Chief of the Air Staff, Air Chief Marshal Sir Mike Wigston, yesterday shared his ambitious plans for making the UK Royal Air Force carbon neutral by 2040 to an audience at King’s College London and online.
He acknowledged the vital importance of tackling emissions produced by British air power, which accounts for just under half of the Ministry of Defence’s carbon footprint. Defence as a whole makes up almost half of the UK government’s emissions.
Responding to this significant challenge, Sir Mike outlined a number of cutting-edge initiatives being developed by the RAF. Most significantly, how to tackle emissions caused by jet fuel used to power aircraft, which accounts for up to three quarters of the RAF’s carbon footprint.
Solutions put forward in his lecture included the production of cutting-edge synthetic fuels, the use of sustainable aviation fuel, made from feedstocks such as ethanol or recycled waste oil, and the development of first zero emission aircraft powered by electric or hydrogen by the end of the decade, which he said “will be the first military registered and certified zero-carbon aircraft in the world.”
Hosted by the Freeman Air and Space Institute in the School of Security Studies at King’s, the lecture welcomed over 250 attendees in person and online to hear from the Chief of the Air staff about the RAF’s 2040 Net Zero challenge, 10 years head of the UK government.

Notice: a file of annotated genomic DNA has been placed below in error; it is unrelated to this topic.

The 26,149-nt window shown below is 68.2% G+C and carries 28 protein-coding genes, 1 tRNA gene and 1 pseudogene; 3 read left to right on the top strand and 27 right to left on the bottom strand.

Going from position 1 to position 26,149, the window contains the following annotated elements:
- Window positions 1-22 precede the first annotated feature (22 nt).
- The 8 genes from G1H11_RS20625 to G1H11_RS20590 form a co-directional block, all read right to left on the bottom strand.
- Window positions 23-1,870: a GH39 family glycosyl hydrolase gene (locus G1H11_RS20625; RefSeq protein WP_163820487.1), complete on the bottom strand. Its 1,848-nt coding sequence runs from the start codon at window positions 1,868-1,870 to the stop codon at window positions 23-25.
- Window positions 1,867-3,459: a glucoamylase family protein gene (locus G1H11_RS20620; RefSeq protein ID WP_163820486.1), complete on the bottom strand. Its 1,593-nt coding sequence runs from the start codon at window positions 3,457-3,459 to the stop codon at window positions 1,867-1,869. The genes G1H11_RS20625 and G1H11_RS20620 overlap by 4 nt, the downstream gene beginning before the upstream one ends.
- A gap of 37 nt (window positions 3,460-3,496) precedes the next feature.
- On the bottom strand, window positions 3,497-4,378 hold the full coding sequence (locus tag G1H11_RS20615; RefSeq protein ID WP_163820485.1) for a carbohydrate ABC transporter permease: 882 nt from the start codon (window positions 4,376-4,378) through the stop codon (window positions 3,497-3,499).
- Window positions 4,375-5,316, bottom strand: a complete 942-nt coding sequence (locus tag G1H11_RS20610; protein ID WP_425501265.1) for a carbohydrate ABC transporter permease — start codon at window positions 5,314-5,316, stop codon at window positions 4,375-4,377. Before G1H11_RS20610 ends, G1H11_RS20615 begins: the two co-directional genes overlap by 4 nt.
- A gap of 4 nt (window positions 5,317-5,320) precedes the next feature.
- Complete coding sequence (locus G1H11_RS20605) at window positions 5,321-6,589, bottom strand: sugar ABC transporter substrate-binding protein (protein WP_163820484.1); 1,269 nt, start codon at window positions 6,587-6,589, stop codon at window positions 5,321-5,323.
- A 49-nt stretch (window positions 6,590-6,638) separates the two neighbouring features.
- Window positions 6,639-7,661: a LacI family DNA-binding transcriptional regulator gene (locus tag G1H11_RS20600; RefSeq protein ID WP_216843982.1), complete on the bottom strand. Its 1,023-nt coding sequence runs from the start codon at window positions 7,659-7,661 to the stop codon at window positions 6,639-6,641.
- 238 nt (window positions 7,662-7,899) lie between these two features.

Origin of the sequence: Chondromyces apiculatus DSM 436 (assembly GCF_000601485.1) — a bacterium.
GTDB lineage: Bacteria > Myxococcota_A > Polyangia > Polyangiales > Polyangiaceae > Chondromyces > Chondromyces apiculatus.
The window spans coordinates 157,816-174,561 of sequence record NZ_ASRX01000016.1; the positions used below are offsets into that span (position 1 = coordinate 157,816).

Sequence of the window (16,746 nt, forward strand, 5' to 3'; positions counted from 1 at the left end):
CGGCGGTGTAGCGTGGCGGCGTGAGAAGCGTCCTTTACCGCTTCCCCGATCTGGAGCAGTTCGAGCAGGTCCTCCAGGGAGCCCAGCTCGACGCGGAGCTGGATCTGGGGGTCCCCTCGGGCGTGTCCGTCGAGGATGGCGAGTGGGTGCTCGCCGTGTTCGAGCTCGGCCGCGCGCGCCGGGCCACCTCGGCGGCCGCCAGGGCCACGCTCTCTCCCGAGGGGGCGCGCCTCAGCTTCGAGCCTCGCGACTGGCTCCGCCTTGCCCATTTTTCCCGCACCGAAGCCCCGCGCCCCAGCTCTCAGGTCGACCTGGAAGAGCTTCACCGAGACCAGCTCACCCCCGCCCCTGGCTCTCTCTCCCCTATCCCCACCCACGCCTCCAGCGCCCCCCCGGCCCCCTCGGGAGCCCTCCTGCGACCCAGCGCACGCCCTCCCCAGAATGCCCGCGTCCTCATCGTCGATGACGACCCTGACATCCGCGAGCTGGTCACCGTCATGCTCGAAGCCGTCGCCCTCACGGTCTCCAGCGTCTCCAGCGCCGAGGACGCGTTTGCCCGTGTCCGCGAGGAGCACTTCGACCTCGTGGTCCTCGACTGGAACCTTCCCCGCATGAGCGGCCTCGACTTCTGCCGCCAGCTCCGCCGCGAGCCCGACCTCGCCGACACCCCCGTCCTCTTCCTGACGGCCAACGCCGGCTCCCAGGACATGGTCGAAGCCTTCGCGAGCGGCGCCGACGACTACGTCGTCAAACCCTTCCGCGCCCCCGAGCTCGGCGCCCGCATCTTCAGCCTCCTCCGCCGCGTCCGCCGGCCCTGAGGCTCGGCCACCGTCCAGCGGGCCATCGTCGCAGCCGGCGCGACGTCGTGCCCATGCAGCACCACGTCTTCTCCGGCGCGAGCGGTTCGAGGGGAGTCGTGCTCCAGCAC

Explaining this decision, Sir Mike said: “Some of you will also have heard me acknowledge that I could be seen as crazy, as an air and space chief, to be talking about sustainability. Five years ago, I would probably have agreed.
“But now, the imperative for change could not be clearer: our politicians demand it of us, our public demands it of us and the young people in the Royal Air Force today demand it of the leadership team and me.”
Sir Mike also discussed the ambition to establish Net Zero airbases, with the first planned to launch in 2025 at RAF Leeming in Yorkshire, powered by solar, geothermal and hydrogen energies. The adaptations aim to make the most of the large land area and infrastructure at RAF bases, with projects including the use of ground source heat pump technology for runway maintenance and installing solar cells on rooves of buildings.
On the benefits Net Zero will bring the air force, Sir Mike said:
“Our NetZero ambition will have the dual effect of reducing our impact on the environment, while also giving us a better understanding of how our people, equipment, critical resources and supply chains will need to adapt to operate in a climate-changed future environment.”– Sir Mike Wigston